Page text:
|Director of Photography|
Swedish cinematographer. Born as Alf Jörgen Persson in Helingborg.
Jörgen Persson achieved his international breakthrough with Elvira Madigan in 1967. By virtually eschewing all artificial lighting, Persson achieved a tone-rich colour palette which was revolutionary at the time, and he has continued to be celebrated for his ability to assimilate and make use of natural light.
Persson studied cinematography as one of the first batch of students at the Film School which was founded in 1964. At the time, he had already gained quite a wide experience of the subject. Together with his childhood friend, Stellan Olsson, who later became a film and theatre director, Persson had been involved in amateur filmmaking, having made an almost hour-long colour film for the local authority in the southern Swedish town of Höganäs close to his place of birth. During his student days Persson came into contact with the film director Bo Widerberg, who like Persson was inspired by the French New Wave. Before Persson had even left the Film School he made his feature debut as a cinematographer in Widerberg's Heja Roland! ('Go Roland!', 1966), then in the summer of 1966 they shot their colour feature debut together with Elvira Madigan. At the time colour was regarded as requiring very strong lighting, and was associated with the garish tones of Technicolor. The beautiful yet at the same time realistic and nuanced cinematography of Elvira was something new, a milestone in Swedish film that was also internationally acclaimed. Persson used film intended for electrical lighting with the light sensitivity equivalent of 50 ISO, which required the use of a filter when shooting under different light conditions.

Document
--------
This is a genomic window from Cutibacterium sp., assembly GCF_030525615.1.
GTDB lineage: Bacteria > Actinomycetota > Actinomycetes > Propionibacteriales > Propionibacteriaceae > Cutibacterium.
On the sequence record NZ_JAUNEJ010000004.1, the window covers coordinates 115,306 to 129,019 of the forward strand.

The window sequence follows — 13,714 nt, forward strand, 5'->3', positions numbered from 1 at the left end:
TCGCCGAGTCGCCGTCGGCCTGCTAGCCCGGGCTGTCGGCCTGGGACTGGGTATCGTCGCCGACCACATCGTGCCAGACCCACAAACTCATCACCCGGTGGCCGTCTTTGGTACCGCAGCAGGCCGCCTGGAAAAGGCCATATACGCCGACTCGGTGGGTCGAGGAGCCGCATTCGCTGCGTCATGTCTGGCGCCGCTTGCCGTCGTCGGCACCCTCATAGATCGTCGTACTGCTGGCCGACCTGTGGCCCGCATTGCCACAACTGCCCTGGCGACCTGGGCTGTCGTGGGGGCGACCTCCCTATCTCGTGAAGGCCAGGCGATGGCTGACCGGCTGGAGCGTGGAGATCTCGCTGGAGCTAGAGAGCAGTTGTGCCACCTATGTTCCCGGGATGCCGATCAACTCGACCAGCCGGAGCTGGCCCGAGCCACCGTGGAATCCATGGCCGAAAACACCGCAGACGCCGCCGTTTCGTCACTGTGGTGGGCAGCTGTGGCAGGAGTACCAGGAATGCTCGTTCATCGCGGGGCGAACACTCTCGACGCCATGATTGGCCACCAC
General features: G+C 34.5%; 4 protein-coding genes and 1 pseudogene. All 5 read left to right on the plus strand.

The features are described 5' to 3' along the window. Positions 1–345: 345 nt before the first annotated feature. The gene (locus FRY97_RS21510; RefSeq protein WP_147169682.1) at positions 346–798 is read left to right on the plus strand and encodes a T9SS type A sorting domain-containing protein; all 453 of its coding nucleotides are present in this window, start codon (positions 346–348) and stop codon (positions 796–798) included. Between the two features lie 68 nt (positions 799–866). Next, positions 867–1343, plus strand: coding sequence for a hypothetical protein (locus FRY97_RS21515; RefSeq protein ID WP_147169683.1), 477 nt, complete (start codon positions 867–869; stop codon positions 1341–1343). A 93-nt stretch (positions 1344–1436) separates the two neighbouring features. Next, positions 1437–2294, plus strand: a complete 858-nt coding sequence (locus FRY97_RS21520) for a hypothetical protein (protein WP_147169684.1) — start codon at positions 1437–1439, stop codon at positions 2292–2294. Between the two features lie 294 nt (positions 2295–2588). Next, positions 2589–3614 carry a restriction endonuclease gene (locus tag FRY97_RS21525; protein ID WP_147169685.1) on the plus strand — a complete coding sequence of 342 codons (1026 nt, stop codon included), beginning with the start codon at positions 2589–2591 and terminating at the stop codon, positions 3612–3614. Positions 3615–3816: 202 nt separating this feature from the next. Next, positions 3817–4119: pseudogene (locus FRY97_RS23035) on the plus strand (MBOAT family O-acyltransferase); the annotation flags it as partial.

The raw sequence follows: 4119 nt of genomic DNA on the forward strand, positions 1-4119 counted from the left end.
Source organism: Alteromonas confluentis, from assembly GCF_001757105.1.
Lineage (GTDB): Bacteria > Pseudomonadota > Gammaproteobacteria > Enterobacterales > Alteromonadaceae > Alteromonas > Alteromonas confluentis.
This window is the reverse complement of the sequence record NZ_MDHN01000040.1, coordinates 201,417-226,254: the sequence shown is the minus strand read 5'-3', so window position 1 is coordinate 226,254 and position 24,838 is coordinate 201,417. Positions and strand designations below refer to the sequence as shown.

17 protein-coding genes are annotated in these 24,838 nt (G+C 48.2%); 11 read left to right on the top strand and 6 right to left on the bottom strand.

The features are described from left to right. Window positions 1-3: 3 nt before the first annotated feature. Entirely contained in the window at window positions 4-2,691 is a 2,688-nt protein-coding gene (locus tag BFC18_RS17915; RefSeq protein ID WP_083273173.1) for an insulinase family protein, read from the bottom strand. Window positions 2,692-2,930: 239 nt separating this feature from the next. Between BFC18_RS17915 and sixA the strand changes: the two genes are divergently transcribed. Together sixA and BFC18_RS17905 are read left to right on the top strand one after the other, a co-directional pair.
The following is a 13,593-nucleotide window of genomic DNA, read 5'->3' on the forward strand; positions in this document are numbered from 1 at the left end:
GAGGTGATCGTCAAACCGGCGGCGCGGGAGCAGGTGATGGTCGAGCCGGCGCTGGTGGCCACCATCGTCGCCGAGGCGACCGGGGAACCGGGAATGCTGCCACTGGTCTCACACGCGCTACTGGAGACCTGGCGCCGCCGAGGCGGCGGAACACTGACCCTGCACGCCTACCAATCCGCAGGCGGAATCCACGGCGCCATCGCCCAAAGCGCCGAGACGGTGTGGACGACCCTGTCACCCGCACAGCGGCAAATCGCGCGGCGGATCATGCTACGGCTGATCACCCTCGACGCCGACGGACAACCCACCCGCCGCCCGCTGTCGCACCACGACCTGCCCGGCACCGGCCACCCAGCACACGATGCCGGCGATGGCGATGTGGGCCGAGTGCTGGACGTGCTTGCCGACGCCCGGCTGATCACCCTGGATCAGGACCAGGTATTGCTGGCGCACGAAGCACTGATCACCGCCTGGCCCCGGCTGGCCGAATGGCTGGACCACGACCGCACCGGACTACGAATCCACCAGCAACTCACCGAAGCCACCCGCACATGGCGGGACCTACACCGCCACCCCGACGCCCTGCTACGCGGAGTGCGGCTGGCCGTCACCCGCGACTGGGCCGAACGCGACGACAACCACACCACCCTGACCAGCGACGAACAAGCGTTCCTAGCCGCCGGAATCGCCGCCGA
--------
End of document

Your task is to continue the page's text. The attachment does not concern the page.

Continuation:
Persson went on to work with Widerberg on a total of seven films, including his contributions to The Man from Majorca (Mannen från Mallorca, 1984). From the outset the partnership got Persson used to relying on his intuition where lighting and camerawork were concerned, a practice he continued to follow. In En kärlekshistoria ('A Love Story', Roy Andersson, 1970) he made use of many lessons from Elvira combined with greater precision under what was a more carefully planned shoot. Persson's talent for making the most of the light without making the cinematography so striking that it detracts from the storyline served him well in his work on bleak narratives such as The Simple-Minded Murderer (Den enfaldige mördaren, 1982) and Pelle the Conqueror (Pelle Erövraren, 1987). The directors of theses films, Hans Alfredson and Bille August, have frequently worked with Persson. In addition, the fact that Jörgen Persson was the cinematographer for two of Lasse Hallström's most successful films, Tuppen ('The Cockerel', 1981) and My Life as a Dog (Mitt liv som hund, 1985) confirms that Persson's images must be among the most widely seen in Sweden.
One of his most famous sequences occurs in Den enfaldige mördaren. The star of the film, Stellan Skarsgård, is looking at his thumb, which is shown in extreme close-up. In a fade, the patterns on his skin are transformed into the pattern of a ploughed field on a hill which Skarsgård is climbing. The image was written into Alfredson's screenplay, and only became possible when, after an extensive search, a suitable field was found on one of the final days of shooting.
Mårten Blomkvist (2011)
(translated by Derek Jones)
|Nominated for the Guldbagge Award||Göteborg||2002||Best Cinematography||En sång för Martin|
|Stockholm||1993||Best Cinematography||The Best Intentions|
|European Film Award||Paris||1989||Kvinnorna på taket||(bästa foto)|
|The Robert Award (Denmark)||Köpenhamn||1987||Pelle Erobreren||(bästa foto)|
|The Guldbagge Award||Stockholm||1987||Special Achievement|
|Bodil (Denmark)||Köpenhamn||1987||Pelle Erobreren||(bästa foto)|
|Festival Award||Chicago||1982||Den enfaldige mördaren||(bästa foto; silverplakett)|
|The Kurt Linder Grant||Stockholm||1969|
|Chaplin Magazine Award||Stockholm||1968||Elvira Madigan||(hedersomnämnande för färgfoto)|
|Director of Photography|